Confessions of a Teenage Bully
Confessions of a Teenage Bully
by Dan Blankenship
The title of this column is not 100-percent correct, in that I’m no longer a teenager, and of course, I am no longer a bully. But I once was, and the purpose of this editorial is to examine what goes on inside the head of a bully.
First of all, let me begin by stating that at no point during my bullying years did I ever understand or admit that I was a bully. I believed I was doing what comes naturally. Whether I was shoving a smaller and weaker student up against a row of lockers, flipping books out of an unsuspecting classmate’s hands, or assigning a new and unappealing name to a pupil who already had a proper and much more pleasant name, I believed I was just living out Darwin’s theory – survival of the fittest. My own biology experiment I could claim if confronted by a teacher.
The mind of a bully is not as complicated as mental health experts might have you believe. It’s a simple matter really. A bully enjoys, no, make that thrives on, the feeling of power that comes with manipulating the physical and mental condition of another human being. And a bully has many reasons for deciding to keep engaging in what I believe is an endorphin releasing activity. He might be trying to impress other bullies. It’s possible that the bully is seeking some free entertainment, a way to escape the monotony. But the one thing that I am sure keeps a bully from stopping his demeaning activity is his or her lack of empathy.
According to The American Heritage Dictionary of the English Language, empathy is described as: “Direct identification with, understanding of, and vicarious experience of another person's situation, feelings, and motives.” A bully has little concern with another person’s feelings. In fact, I would go so far as to say that most bullies see other human beings as nothing more than physical objects to be manipulated.
Only when I began to truly embrace Christianity did I begin to develop an understanding of how my actions were affecting others. If Jesus died for all of humanity, He loved all of humanity. And if the Creator of every thought, action, and object commands us to “love your neighbor as yourself” (Matthew 22:39 NIV), I think it is wise to do just that. Empathy is what Jesus taught while he walked upon the planet, and the world would be a much better place if it were put into practice worldwide. From the sixth-grader who enjoys slamming a locker shut the second a classmate gets done working the combination to a ruthless dictator of a rogue nation, the world could be a much better place if people would embrace Jesus’s teachings concerning empathy.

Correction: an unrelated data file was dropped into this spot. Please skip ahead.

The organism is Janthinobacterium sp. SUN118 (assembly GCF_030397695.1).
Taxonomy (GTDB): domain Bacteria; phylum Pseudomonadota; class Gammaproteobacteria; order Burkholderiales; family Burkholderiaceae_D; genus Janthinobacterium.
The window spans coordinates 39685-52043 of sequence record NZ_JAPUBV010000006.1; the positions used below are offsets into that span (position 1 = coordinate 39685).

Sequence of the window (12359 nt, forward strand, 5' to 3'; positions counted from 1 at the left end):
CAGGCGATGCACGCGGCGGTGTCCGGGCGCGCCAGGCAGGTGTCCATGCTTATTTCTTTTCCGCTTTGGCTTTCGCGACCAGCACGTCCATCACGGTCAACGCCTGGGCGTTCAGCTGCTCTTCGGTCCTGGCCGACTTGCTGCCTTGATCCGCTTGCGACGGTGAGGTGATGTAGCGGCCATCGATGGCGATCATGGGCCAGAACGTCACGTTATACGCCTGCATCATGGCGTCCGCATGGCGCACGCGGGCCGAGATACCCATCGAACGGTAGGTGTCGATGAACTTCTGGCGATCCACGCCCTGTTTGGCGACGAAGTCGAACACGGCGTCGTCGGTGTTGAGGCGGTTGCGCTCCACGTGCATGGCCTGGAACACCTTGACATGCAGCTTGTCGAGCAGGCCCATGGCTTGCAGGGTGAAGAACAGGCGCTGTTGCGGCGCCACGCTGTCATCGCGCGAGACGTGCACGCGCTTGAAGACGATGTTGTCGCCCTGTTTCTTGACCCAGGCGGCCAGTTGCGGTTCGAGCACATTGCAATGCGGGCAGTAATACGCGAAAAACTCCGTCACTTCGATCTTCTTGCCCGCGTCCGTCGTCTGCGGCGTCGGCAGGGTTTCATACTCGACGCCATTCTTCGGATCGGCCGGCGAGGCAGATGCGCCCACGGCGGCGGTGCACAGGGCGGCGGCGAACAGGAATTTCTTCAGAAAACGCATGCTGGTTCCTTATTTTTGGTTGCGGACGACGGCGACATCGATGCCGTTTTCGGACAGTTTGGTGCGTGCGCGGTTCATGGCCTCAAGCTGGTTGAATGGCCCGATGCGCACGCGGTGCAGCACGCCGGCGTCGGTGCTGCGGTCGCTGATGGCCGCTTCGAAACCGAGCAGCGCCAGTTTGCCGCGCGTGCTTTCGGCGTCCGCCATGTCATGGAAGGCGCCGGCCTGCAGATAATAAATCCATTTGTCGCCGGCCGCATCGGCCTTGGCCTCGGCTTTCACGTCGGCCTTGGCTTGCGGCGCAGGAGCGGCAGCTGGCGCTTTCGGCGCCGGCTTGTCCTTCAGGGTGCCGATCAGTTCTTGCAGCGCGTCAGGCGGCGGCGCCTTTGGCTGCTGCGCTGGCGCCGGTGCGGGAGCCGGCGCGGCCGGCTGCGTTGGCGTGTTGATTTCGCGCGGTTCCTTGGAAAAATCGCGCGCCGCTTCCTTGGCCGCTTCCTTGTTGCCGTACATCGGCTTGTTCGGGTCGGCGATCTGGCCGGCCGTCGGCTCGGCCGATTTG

Now that my bullying days are behind me, I’ve made a new pledge. From this day forward, when I witness children bullying other children I plan on intervening by asking the child if he has ever heard of the word empathy. I won’t press the issue, and I won’t give him the definition. But hopefully just having the word swimming around in his head might cause a dictionary search, and that might possibly remind the bully that the greatest historical figure of all time wanted us to make that a living definition.
Source: The American Heritage Dictionary of the English Language (Fourth Edition
Copyright © 2000 by Houghton Mifflin Company)
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I enjoyed reading your piece and understand how a lack of empathy would stir boys on to bullying others. While in my Juvenile Delinquency class in college, I learned a great deal about a teenager's mind and how intricate their brain is as well as the rap they take so often for being a teenager. I will remember to use the tip of asking the next bully I meet up with what empathy means to them. I am eager to hear their response. Thanks for another great article!
No better than one who has experienced it to be able to set things right for other kids. I was a kid that was bullied! But I went to an all girls school, so it would be a different mindset for girl bullies. Good on you for coming clean though! Renounce it all through Jesus.